Learn six strategies for turning a pressure situation into an opportunity. In this episode, Judd Hoekstra, coauthor of Crunch Time: How to be Your Best When It Matters Most, talks about the skill of reframing—intentionally thinking about a situation in a new or different way to improve performance.
“When faced with a stressful situation, it is normal to have the fight, flight, or freeze reaction. But what you should do is pause and recognize when you are having negative thoughts—then challenge your thinking to have positive thoughts,” Hoekstra explains. Hoekstra offers six tips for putting reframing into practice.
- The first is to reframe from trying harder to trying easier. Contrary to what many of us have been taught, trying harder under pressure is often counterproductive. Think about your best performances. Were you grinding and full of anxiety? More than likely, you remember your best performances as almost effortless. Trying easier isn’t about being lazy or not trying. It is about throttling back just a little. It’s about taking the tension out of what you’re doing and replacing it with a level of effort that allows you to perform in a relaxed state.
- The next skill is to reframe from tension to laughter. Humor diffuses pressure better than any pharmaceutical on the market. It momentarily reduces the perceived threat posed by a situation. It also helps generate a sense of control and provides perspective that can help you see dire circumstances with some levity. It also stops cortisol, a stress hormone, in its tracks and releases endorphins—the feel-good neurotransmitters that enhance performance.
- Reframing from anxiety to taking control is a skill that can be used in any stressful situation that undermines your performance. Instead of setting lofty goals that can be intimidating, set simple, short-term, bite-sized goals that are attainable. Then you can take control of the situation and perform at a higher level.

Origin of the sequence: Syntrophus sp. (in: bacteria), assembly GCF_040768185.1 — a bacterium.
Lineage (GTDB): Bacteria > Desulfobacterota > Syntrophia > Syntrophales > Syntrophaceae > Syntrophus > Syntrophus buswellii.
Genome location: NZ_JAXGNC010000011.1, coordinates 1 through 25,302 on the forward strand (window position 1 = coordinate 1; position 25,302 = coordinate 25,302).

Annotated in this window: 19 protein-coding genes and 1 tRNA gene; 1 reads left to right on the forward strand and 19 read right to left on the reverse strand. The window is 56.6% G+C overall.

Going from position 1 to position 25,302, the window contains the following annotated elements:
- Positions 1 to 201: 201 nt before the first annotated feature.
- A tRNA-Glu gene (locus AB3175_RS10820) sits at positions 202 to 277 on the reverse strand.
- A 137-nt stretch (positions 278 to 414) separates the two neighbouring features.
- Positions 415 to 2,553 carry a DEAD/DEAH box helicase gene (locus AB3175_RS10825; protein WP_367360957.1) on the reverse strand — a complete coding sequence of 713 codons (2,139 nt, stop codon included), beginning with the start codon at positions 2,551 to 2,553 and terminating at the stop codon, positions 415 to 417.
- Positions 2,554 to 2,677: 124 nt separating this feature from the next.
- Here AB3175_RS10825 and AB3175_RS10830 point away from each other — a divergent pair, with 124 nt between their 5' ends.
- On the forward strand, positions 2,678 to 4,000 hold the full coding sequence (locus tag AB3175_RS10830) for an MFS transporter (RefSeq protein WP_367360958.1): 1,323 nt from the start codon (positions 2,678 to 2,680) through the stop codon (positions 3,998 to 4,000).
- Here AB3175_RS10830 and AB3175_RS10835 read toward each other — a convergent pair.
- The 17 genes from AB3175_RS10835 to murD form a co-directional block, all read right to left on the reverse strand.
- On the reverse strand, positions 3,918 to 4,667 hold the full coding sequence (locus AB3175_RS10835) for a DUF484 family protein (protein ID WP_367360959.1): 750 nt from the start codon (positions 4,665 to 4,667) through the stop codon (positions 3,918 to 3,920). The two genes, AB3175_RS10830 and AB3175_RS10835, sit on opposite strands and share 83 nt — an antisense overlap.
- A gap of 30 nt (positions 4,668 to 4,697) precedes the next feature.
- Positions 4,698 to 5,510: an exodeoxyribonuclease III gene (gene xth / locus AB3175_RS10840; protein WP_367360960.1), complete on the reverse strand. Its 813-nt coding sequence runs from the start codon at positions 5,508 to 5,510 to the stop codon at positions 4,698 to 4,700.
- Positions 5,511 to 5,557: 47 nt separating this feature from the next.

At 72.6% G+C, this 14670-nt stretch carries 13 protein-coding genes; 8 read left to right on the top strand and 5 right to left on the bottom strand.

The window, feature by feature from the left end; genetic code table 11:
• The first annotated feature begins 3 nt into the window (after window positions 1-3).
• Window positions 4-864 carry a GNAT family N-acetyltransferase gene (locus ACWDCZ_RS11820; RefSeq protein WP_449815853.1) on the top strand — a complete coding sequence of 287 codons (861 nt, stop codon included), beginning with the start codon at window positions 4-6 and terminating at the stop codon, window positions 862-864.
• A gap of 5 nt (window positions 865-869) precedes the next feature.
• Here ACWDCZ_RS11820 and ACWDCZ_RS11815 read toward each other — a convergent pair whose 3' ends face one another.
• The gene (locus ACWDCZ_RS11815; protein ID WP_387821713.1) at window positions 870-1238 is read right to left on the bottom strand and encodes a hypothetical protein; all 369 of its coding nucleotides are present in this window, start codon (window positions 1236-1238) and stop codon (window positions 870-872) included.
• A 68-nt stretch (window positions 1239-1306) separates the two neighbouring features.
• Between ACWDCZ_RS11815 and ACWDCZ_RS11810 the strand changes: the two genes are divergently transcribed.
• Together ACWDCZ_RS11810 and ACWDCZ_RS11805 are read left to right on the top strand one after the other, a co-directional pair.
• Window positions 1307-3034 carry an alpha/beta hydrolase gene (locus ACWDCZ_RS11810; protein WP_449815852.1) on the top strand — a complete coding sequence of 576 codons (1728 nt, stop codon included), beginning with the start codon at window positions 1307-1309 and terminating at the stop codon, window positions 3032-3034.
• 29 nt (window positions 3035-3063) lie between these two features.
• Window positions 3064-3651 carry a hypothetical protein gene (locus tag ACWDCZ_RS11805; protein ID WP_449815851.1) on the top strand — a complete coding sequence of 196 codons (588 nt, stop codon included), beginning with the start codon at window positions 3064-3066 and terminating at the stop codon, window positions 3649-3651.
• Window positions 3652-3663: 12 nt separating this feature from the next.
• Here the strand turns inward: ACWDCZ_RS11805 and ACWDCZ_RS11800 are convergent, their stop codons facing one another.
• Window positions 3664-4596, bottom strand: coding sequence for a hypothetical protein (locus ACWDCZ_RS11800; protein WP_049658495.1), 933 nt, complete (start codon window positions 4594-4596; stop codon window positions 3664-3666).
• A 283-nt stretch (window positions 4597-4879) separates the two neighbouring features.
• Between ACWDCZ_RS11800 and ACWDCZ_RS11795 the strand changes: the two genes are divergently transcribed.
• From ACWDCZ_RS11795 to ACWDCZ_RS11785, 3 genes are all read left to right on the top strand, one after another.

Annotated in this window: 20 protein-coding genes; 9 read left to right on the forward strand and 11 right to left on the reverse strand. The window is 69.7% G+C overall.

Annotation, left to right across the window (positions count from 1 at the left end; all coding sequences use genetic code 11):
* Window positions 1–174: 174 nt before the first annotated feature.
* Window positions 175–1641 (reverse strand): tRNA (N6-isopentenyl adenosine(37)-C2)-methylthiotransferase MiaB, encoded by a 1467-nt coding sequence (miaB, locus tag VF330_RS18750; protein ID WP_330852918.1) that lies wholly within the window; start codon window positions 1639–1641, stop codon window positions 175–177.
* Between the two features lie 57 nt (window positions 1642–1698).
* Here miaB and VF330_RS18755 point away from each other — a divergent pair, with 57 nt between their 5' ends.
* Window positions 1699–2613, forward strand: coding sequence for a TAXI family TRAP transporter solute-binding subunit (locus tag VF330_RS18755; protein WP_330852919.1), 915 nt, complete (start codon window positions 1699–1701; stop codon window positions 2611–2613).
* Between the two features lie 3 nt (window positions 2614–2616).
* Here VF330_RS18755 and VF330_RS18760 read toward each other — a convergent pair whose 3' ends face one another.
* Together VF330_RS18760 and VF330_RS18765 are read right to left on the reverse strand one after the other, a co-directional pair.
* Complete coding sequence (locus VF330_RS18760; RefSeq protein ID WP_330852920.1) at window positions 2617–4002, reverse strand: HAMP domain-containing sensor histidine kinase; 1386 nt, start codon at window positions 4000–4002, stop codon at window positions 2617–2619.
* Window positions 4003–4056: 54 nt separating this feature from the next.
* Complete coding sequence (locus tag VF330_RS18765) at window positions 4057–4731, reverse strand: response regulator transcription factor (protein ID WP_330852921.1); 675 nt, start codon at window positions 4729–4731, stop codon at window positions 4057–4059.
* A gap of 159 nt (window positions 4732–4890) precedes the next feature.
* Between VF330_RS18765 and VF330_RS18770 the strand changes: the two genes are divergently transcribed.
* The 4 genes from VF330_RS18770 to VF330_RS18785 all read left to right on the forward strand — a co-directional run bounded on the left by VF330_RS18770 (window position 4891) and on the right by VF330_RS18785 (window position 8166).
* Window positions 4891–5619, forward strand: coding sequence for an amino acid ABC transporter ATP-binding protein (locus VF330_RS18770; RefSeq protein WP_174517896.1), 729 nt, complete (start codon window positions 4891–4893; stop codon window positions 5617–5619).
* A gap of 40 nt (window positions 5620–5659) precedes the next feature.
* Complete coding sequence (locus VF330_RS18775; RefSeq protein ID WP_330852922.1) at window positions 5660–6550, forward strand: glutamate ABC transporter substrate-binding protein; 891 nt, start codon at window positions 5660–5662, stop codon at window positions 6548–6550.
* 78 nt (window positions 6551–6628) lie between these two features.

- Fighting our own doubts is difficult, but it is possible to reframe from doubt to confidence. “When I’m making a presentation but I’m filled with doubt, I think back to a similar situation where I performed at my best level. I visualize that performance—I actually relive the event—to build my confidence and remember that I’ll be using the same tried and true skills that I’ve successfully used before,” says Hoekstra.
- Reframing from failure to a learning moment is one of the most useful skills to consider when trying to deliver your best performance. Whether you are an athlete, business person, actor, parent, or teacher, we can all learn from our mistakes. Hoekstra shares how Garry Ridge, CEO of WD-40, has banned the word mistake from the company’s culture. Ridge prefers the term learning moment. People are afraid of making mistakes, but having a learning moment is an opportunity. He asks people to think about what they’ve learned and to share that information with others.
- The last skill is to reframe from prepared to overprepared. This skill is especially helpful in pressure situations. A normal amount of preparation is fine, but it won’t serve you well when the pressure is high. Overpreparation allows you to operate instinctively even when things are not going as planned. “Overpreparation is what allowed Michael Phelps to set a world record in the 2008 Olympics even when his goggles were leaking and he couldn’t see the edge of the pool,” says Hoekstra. Overpreparation is the skill that allows you to overcome the unthinkable.
The best thing to remember is that people everywhere, in all kinds of professions, are using reframing skills successfully. They are as helpful to a CEO or athlete as they are to a parent trying to have a positive interaction with their children.
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